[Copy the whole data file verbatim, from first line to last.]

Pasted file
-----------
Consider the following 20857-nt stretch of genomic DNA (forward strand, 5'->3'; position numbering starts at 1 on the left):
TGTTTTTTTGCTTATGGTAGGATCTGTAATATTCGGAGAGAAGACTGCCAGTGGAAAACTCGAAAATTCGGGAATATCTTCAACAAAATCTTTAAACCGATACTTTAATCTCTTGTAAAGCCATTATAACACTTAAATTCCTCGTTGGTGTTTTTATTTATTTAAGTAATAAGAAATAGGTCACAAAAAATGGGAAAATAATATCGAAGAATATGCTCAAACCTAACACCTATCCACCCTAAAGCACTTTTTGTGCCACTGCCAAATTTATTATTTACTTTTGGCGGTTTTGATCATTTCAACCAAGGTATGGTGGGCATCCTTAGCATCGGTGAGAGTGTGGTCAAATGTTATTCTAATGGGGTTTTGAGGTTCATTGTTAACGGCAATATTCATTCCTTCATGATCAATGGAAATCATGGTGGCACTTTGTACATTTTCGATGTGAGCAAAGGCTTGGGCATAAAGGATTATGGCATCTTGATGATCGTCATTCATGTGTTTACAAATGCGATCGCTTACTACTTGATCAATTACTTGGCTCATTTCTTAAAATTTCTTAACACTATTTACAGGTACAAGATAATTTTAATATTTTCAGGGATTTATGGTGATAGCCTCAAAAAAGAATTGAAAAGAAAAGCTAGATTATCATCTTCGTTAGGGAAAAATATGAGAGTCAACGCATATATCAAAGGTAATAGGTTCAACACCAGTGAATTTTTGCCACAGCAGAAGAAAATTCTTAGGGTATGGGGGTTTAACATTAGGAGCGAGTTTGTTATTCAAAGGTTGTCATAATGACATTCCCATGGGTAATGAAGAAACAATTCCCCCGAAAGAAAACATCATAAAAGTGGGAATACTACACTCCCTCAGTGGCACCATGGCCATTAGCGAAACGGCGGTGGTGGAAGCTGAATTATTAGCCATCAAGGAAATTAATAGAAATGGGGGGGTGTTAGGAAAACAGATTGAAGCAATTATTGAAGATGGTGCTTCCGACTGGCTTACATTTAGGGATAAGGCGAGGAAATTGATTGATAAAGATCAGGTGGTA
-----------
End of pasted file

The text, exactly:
Consider the following 20857-nt stretch of genomic DNA (forward strand, 5'->3'; position numbering starts at 1 on the left):
TGTTTTTTTGCTTATGGTAGGATCTGTAATATTCGGAGAGAAGACTGCCAGTGGAAAACTCGAAAATTCGGGAATATCTTCAACAAAATCTTTAAACCGATACTTTAATCTCTTGTAAAGCCATTATAACACTTAAATTCCTCGTTGGTGTTTTTATTTATTTAAGTAATAAGAAATAGGTCACAAAAAATGGGAAAATAATATCGAAGAATATGCTCAAACCTAACACCTATCCACCCTAAAGCACTTTTTGTGCCACTGCCAAATTTATTATTTACTTTTGGCGGTTTTGATCATTTCAACCAAGGTATGGTGGGCATCCTTAGCATCGGTGAGAGTGTGGTCAAATGTTATTCTAATGGGGTTTTGAGGTTCATTGTTAACGGCAATATTCATTCCTTCATGATCAATGGAAATCATGGTGGCACTTTGTACATTTTCGATGTGAGCAAAGGCTTGGGCATAAAGGATTATGGCATCTTGATGATCGTCATTCATGTGTTTACAAATGCGATCGCTTACTACTTGATCAATTACTTGGCTCATTTCTTAAAATTTCTTAACACTATTTACAGGTACAAGATAATTTTAATATTTTCAGGGATTTATGGTGATAGCCTCAAAAAAGAATTGAAAAGAAAAGCTAGATTATCATCTTCGTTAGGGAAAAATATGAGAGTCAACGCATATATCAAAGGTAATAGGTTCAACACCAGTGAATTTTTGCCACAGCAGAAGAAAATTCTTAGGGTATGGGGGTTTAACATTAGGAGCGAGTTTGTTATTCAAAGGTTGTCATAATGACATTCCCATGGGTAATGAAGAAACAATTCCCCCGAAAGAAAACATCATAAAAGTGGGAATACTACACTCCCTCAGTGGCACCATGGCCATTAGCGAAACGGCGGTGGTGGAAGCTGAATTATTAGCCATCAAGGAAATTAATAGAAATGGGGGGGTGTTAGGAAAACAGATTGAAGCAATTATTGAAGATGGTGCTTCCGACTGGCTTACATTTAGGGATAAGGCGAGGAAATTGATTGATAAAGATCAGGTGGTA